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st: R: RE: R: RE: RE: Factor Analysis: which explained variance?


From   "Francesco Burchi" <fburchi@uniroma3.it>
To   <statalist@hsphsun2.harvard.edu>
Subject   st: R: RE: R: RE: RE: Factor Analysis: which explained variance?
Date   Thu, 24 Dec 2009 17:35:16 +0100

Thanks Jay for the detailed answer.

Regarding the additional variable, here below is the tetrachoric
correlation:

             Var1  	    Var2            Var3        Var4	    Var5
Var1              1
Var2      .1819233		1
Var3      .3699331      .25242738             1
Var4      .18371493     .27407531      .40299934          1
Var5		.0202  	  -.0033  		-.0687  	   -.0637
1

How you can see, var5 is not correlated with the other 5 variables. If I run
factormat with all 5 factors I get:

factormat R, n(6926) ipf   factor(5)
(obs=6926)

Factor analysis/correlation                      Number of obs    =     6926
    Method: iterated principal factors           Retained factors =        4
    Rotation: (unrotated)                        Number of params =       10

--------------------------------------------------------------------------
         Factor  |   Eigenvalue   Difference        Proportion   Cumulative
-------------+------------------------------------------------------------
        Factor1  |      1.28517      1.03609            0.7553       0.7553
        Factor2  |      0.24908      0.11225            0.1464       0.9017
        Factor3  |      0.13684      0.10617            0.0804       0.9821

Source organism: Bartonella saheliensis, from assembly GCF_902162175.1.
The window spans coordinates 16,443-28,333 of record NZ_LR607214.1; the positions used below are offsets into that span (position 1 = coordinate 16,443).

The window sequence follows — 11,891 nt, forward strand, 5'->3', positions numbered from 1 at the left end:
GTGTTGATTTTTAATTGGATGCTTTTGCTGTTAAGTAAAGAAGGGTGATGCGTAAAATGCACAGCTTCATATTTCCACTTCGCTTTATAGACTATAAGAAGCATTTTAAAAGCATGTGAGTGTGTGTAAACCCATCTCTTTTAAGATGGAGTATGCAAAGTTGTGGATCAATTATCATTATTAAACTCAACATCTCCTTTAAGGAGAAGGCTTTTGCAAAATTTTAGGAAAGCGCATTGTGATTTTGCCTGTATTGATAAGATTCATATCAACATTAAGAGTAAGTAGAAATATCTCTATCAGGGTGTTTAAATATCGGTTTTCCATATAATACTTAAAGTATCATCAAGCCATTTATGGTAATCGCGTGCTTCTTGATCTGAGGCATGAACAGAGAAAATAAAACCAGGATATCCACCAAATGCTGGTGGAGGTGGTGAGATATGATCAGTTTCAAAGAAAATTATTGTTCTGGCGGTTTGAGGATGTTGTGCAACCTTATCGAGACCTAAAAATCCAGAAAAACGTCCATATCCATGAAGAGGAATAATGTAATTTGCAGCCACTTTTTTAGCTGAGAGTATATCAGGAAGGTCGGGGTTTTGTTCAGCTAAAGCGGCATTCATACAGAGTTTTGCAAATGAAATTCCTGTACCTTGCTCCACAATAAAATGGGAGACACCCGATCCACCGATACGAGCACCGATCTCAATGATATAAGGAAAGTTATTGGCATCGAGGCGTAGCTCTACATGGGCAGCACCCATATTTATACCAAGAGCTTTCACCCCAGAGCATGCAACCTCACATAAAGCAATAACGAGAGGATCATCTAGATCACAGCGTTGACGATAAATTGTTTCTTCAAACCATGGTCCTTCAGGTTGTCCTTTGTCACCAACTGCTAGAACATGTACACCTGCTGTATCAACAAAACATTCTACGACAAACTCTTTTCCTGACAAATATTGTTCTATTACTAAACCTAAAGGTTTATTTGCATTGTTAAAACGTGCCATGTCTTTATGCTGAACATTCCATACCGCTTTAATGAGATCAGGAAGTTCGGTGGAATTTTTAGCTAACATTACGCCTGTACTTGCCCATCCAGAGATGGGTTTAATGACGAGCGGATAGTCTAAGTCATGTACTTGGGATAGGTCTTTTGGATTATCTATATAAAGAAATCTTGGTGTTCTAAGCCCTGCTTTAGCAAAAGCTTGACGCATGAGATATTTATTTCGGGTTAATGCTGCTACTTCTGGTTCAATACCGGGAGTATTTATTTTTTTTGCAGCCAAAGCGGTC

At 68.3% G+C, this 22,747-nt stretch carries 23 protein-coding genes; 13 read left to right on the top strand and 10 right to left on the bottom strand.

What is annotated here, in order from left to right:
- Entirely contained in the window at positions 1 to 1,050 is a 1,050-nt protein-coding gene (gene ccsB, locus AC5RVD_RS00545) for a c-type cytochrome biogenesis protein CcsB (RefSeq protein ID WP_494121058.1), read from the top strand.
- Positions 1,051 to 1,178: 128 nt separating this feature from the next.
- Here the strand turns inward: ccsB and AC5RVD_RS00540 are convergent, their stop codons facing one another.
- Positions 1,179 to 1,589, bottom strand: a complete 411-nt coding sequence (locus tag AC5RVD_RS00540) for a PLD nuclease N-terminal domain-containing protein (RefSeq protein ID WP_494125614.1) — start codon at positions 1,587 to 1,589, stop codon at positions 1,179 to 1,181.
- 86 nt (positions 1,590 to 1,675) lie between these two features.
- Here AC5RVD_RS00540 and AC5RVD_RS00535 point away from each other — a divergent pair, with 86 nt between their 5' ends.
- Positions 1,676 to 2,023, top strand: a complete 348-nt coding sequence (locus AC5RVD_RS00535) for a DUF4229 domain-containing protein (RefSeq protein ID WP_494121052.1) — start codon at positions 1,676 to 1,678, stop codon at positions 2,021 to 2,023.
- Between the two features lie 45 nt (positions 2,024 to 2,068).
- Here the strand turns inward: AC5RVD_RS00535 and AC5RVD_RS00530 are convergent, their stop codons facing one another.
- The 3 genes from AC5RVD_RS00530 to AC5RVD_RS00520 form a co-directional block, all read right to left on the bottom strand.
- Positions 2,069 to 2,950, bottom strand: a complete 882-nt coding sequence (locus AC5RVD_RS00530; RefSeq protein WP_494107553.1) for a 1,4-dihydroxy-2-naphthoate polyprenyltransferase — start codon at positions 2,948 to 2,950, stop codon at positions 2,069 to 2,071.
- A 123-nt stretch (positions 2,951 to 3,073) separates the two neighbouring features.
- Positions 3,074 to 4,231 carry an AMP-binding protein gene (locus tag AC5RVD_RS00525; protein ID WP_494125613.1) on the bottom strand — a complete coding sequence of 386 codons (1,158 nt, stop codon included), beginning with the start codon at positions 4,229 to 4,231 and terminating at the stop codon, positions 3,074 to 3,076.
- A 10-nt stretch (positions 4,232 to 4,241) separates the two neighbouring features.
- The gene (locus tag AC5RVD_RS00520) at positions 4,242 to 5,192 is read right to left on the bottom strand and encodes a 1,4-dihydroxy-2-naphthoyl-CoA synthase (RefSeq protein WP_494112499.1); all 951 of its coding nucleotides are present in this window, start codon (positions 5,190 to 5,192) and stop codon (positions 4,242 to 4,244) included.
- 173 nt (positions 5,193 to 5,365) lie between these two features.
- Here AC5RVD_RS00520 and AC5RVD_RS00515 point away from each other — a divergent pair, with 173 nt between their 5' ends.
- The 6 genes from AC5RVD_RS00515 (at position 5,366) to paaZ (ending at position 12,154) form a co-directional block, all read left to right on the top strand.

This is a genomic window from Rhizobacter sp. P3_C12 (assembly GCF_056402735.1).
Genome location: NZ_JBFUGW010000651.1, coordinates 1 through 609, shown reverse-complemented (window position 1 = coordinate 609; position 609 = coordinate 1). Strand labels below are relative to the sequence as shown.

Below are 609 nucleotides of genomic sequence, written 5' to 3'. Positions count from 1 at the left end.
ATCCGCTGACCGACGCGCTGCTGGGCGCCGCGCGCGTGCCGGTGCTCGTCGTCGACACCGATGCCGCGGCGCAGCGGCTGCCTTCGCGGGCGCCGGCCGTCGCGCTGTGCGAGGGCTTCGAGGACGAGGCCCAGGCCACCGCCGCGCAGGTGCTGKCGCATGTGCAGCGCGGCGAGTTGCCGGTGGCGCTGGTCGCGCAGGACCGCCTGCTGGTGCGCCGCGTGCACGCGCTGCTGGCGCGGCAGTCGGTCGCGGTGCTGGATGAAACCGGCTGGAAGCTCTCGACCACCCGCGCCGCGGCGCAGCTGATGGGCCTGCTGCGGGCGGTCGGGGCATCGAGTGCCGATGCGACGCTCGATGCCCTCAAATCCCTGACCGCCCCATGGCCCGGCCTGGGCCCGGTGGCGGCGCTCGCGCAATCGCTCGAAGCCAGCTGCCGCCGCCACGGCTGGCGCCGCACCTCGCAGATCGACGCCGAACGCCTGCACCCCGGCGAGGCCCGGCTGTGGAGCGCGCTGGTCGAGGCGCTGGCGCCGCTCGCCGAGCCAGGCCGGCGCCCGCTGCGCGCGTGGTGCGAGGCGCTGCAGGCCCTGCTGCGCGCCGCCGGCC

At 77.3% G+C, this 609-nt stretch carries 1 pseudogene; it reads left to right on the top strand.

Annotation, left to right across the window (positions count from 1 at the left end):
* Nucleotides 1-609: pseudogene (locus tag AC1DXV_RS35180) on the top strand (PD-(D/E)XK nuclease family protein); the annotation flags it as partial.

Factor4  |      0.03067      0.03086            0.0180       1.0001
        Factor5  |     -0.00019            .           -0.0001       1.0000
--------------------------------------------------------------------------
LR test: independent vs. saturated:  chi2(10) = 3087.75 Prob>chi2 = 0.0000

Factor loadings (pattern matrix) and unique variances

---------------------------------------------------------------------
        Variable |  Factor1   Factor2   Factor3   Factor4 |   Uniqueness 
-------------+----------------------------------------+--------------
     Var1		|   0.4863    0.3566    0.0300   -0.0355 |
0.6342  
    Var2		|   0.4111   -0.0833    0.2339   -0.0944 |
0.7604  
    Var3 		|   0.7321    0.0487   -0.1889    0.0323 |
0.4249  
     Var4 		|   0.5833   -0.2811    0.0678    0.0679 |
0.5716  
    Var5 		|  -0.0592    0.1832    0.2023    0.1218 |
0.9072  
---------------------------------------------------------------------

The loading for the 5th variable is extremely low and even negative and the
first factor seems to explain still the 75.5% of the common variance.

Francesco.


-----Messaggio originale-----
Da: owner-statalist@hsphsun2.harvard.edu
[mailto:owner-statalist@hsphsun2.harvard.edu] Per conto di Verkuilen, Jay
Inviato: mercoledì 23 dicembre 2009 22.40
A: 'statalist@hsphsun2.harvard.edu'
Oggetto: st: RE: R: RE: RE: Factor Analysis: which explained variance?

Francesco Burchi wrote:

>>@ Jay

The theoretical reason for this aggregation is that the different variables
indicate different types of health knowledge.<<

OK, then it makes much sense to generate a sum score from this.  




>>The following are the results of tetrachoric correlation:

              Var1  	    Var2            Var3        Var4
Var1              1
Var2      .1819233		1
Var3      .3699331      .25242738             1
Var4      .18371493     .27407531      .40299934          1,

Thanks. Eyeballing this you have a positive manifold and some differences
between different items. A one factor model is likely to be appropriate.  



>>I was specifically asked whether I could justify my choice of one single
factor on the basis of the variance explained. Following your reasoning, I